This page of playful dialogue captures the friendship and tenderness between Geof and Jo.

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After A Taste of Honey

The change in policy that helped A Taste of Honey receive a licence was expressed in a memo dated 31 October 1958 by the then-Lord Chamberlain, Lawrence Roger Lumley, the 11th Earl of Scarborough. The memo comments:

For some time the subject of homosexuality has been so widely debated, written about and talked about, that it is no longer justifiable to continue the strict exclusion of this subject from the Stage. I do not regret the policy of strict exclusion which has been continued up to now, and I think it has been to the public good.[6]

Lumley continues, ‘Licences will continue to be refused for plays which are exploitations of the subject rather than contributions to the problem’. In one of several specific points, he adds, ‘We would not allow a homosexual character to be included if there were no need for such inclusion’. In other words, it wasn’t permissible for a gay man or woman to feature in a play unless their sexuality was relevant for a specific purpose.

This grudgingly tolerant attitude towards homosexuality was maintained by the Lord Chamberlain’s Office until the role of theatre censor was abolished by the Theatres Act 1968. Even so, plays such as Joe Orton's Loot (1965) and John Osborne's A Patriot for Me (1965) ran into problems. The latter features a ball in which the participants wear drag, something that was seen as too sexually transgressive to be presented on stage. The reader’s report for the play concluded:

This is a serious but not a good play about homosexuality but though we have had plays on the subject which have received a licence, Mr. Osborne’s overweening conceit and blatant anti-authoritarianism causes him to write in a deliberately provocative way. He almost never misses a chance to be offensive[7]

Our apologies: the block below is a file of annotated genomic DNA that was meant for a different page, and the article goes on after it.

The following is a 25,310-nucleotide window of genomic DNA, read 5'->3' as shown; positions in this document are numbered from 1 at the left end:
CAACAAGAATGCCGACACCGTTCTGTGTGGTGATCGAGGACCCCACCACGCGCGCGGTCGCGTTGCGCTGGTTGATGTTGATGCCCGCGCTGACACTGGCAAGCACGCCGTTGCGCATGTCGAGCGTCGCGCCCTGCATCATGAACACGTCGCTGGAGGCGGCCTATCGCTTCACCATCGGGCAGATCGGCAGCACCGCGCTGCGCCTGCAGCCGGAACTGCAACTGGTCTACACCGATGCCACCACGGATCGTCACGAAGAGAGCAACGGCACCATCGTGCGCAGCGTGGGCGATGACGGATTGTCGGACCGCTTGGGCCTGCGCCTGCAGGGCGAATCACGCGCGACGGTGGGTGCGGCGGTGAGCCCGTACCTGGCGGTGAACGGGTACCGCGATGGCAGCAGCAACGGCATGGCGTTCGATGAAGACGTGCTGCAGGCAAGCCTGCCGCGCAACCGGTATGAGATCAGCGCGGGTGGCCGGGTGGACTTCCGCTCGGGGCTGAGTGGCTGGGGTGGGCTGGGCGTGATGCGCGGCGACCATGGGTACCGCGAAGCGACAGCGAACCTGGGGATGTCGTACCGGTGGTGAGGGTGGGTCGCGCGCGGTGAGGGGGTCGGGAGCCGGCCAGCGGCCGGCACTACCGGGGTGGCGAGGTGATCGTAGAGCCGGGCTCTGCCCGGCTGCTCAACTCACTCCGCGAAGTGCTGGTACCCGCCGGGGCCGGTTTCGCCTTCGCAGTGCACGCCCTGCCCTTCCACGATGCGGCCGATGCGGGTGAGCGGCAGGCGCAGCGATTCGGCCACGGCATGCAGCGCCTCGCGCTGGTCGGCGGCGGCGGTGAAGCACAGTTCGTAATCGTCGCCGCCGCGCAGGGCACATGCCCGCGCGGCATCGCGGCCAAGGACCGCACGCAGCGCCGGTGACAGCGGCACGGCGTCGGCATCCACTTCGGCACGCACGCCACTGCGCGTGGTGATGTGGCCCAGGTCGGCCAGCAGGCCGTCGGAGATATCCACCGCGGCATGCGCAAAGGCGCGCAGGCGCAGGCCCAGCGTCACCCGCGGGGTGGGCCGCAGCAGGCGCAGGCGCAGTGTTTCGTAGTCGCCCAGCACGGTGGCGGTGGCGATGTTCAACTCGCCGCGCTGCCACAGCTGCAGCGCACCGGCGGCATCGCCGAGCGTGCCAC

The play was refused a licence, although it was staged at the Royal Court Theatre which was forced to change from a public theatre to a private member’s club in order to circumvent the law. Another example, perhaps, of the Lord Chamberlain’s waning powers when the refusal of a licence could be deftly sidestepped.

Within three years the Lord Chamberlain’s role as a theatre censor was over, allowing theatres to stage any plays they wished. From that point on the battle for dramatists wishing to portray homosexual characters and themes was not to get their plays past the censor, but to have them accepted by audiences and the general public. The legal case for reform had gained momentum, but full equality and the campaign to change attitudes and opinions still lay ahead. Lesbian or bisexual women, who faced multiple discrimination, have seen slower and fundamentally different progress. It was not until the 1970s that dramas by or about gay women began to emerge, and to this day they remain underrepresented on the mainstream British stage.

[1] Letter from Norman Gwatkin to the Home Office, 12 May 1955. Quoted in Steve Nicholson, The Censorship of British Drama 1900-1968. Volume Three – The Fifties (University of Exeter Press, 2011).

[2] Jack Taylor, World of Women, 1954, LCP Correspondence 7238.

[3] The Observer (11 May 1958).

[4] Shelagh Delaney, A Taste of Honey, 1958, LCP Correspondence 1017.

[5] Shelagh Delaney, A Taste of Honey, 1958, LCP Correspondence 1017.

[6] Internal minute circulated in the Lord Chamberlain’s Office for comment, 31 October 1958. Found with John Osborne, A Patriot for Me, LR 1964.

[7] John Osborne, A Patriot for Me, LR 1964.

  • Greg Buzwell
  • Greg Buzwell is Curator of Contemporary Literary Archives at the British Library. He has co-curated three major exhibitions for the Library – Terror and Wonder: The Gothic Imagination; Shakespeare in Ten Acts and Gay UK: Love, Law and Liberty. His research focuses primarily on the Gothic literature of the Victorian fin de siècle. He has also edited and introduced collections of supernatural tales by authors including Mary Elizabeth Braddon, Edgar Allan Poe and Walter de la Mare.